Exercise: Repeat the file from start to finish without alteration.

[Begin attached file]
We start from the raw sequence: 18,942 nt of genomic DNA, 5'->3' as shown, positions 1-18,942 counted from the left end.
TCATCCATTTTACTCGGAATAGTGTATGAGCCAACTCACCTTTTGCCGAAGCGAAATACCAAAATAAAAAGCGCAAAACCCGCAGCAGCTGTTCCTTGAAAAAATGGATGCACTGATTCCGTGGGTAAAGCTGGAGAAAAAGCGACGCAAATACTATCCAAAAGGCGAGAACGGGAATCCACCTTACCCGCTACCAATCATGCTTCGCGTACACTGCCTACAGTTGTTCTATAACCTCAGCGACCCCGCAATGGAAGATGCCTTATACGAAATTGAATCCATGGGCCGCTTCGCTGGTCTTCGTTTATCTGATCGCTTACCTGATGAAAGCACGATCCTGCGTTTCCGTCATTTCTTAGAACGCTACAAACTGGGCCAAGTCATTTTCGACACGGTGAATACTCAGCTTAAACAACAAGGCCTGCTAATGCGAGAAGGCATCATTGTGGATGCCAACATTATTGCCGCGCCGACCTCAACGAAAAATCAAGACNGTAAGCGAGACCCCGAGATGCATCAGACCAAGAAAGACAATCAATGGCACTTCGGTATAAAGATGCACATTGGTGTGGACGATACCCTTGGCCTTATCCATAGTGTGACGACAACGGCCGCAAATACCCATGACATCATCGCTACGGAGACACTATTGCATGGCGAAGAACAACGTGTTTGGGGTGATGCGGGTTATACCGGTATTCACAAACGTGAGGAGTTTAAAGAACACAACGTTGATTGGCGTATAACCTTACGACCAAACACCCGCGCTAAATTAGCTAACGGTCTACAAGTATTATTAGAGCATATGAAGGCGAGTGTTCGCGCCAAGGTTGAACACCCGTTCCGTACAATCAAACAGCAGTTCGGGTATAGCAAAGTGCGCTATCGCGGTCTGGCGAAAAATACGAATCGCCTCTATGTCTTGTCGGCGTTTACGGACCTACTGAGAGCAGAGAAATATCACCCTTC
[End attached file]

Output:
We start from the raw sequence: 18,942 nt of genomic DNA, 5'->3' as shown, positions 1-18,942 counted from the left end.
TCATCCATTTTACTCGGAATAGTGTATGAGCCAACTCACCTTTTGCCGAAGCGAAATACCAAAATAAAAAGCGCAAAACCCGCAGCAGCTGTTCCTTGAAAAAATGGATGCACTGATTCCGTGGGTAAAGCTGGAGAAAAAGCGACGCAAATACTATCCAAAAGGCGAGAACGGGAATCCACCTTACCCGCTACCAATCATGCTTCGCGTACACTGCCTACAGTTGTTCTATAACCTCAGCGACCCCGCAATGGAAGATGCCTTATACGAAATTGAATCCATGGGCCGCTTCGCTGGTCTTCGTTTATCTGATCGCTTACCTGATGAAAGCACGATCCTGCGTTTCCGTCATTTCTTAGAACGCTACAAACTGGGCCAAGTCATTTTCGACACGGTGAATACTCAGCTTAAACAACAAGGCCTGCTAATGCGAGAAGGCATCATTGTGGATGCCAACATTATTGCCGCGCCGACCTCAACGAAAAATCAAGACNGTAAGCGAGACCCCGAGATGCATCAGACCAAGAAAGACAATCAATGGCACTTCGGTATAAAGATGCACATTGGTGTGGACGATACCCTTGGCCTTATCCATAGTGTGACGACAACGGCCGCAAATACCCATGACATCATCGCTACGGAGACACTATTGCATGGCGAAGAACAACGTGTTTGGGGTGATGCGGGTTATACCGGTATTCACAAACGTGAGGAGTTTAAAGAACACAACGTTGATTGGCGTATAACCTTACGACCAAACACCCGCGCTAAATTAGCTAACGGTCTACAAGTATTATTAGAGCATATGAAGGCGAGTGTTCGCGCCAAGGTTGAACACCCGTTCCGTACAATCAAACAGCAGTTCGGGTATAGCAAAGTGCGCTATCGCGGTCTGGCGAAAAATACGAATCGCCTCTATGTCTTGTCGGCGTTTACGGACCTACTGAGAGCAGAGAAATATCACCCTTC